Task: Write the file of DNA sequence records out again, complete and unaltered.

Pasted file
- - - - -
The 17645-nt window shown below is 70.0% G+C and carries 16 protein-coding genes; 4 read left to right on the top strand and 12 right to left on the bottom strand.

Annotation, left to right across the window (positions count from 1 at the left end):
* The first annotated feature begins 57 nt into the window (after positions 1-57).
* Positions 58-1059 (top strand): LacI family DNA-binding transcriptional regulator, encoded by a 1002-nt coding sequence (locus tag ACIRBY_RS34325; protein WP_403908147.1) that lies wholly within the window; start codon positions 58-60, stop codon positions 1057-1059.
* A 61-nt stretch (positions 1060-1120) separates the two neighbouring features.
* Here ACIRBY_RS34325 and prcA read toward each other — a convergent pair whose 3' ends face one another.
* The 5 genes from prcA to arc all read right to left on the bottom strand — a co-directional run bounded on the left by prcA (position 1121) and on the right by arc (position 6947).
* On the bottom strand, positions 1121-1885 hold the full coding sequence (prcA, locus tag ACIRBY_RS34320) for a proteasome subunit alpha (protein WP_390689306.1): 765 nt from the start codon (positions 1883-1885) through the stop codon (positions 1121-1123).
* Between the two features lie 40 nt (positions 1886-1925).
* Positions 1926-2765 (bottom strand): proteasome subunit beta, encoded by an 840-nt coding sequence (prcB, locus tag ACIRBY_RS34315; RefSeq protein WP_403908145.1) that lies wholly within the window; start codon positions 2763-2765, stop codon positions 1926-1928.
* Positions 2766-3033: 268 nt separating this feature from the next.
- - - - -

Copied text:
The 17645-nt window shown below is 70.0% G+C and carries 16 protein-coding genes; 4 read left to right on the top strand and 12 right to left on the bottom strand.

Annotation, left to right across the window (positions count from 1 at the left end):
* The first annotated feature begins 57 nt into the window (after positions 1-57).
* Positions 58-1059 (top strand): LacI family DNA-binding transcriptional regulator, encoded by a 1002-nt coding sequence (locus tag ACIRBY_RS34325; protein WP_403908147.1) that lies wholly within the window; start codon positions 58-60, stop codon positions 1057-1059.
* A 61-nt stretch (positions 1060-1120) separates the two neighbouring features.
* Here ACIRBY_RS34325 and prcA read toward each other — a convergent pair whose 3' ends face one another.
* The 5 genes from prcA to arc all read right to left on the bottom strand — a co-directional run bounded on the left by prcA (position 1121) and on the right by arc (position 6947).
* On the bottom strand, positions 1121-1885 hold the full coding sequence (prcA, locus tag ACIRBY_RS34320) for a proteasome subunit alpha (protein WP_390689306.1): 765 nt from the start codon (positions 1883-1885) through the stop codon (positions 1121-1123).
* Between the two features lie 40 nt (positions 1886-1925).
* Positions 1926-2765 (bottom strand): proteasome subunit beta, encoded by an 840-nt coding sequence (prcB, locus tag ACIRBY_RS34315; RefSeq protein WP_403908145.1) that lies wholly within the window; start codon positions 2763-2765, stop codon positions 1926-1928.
* Positions 2766-3033: 268 nt separating this feature from the next.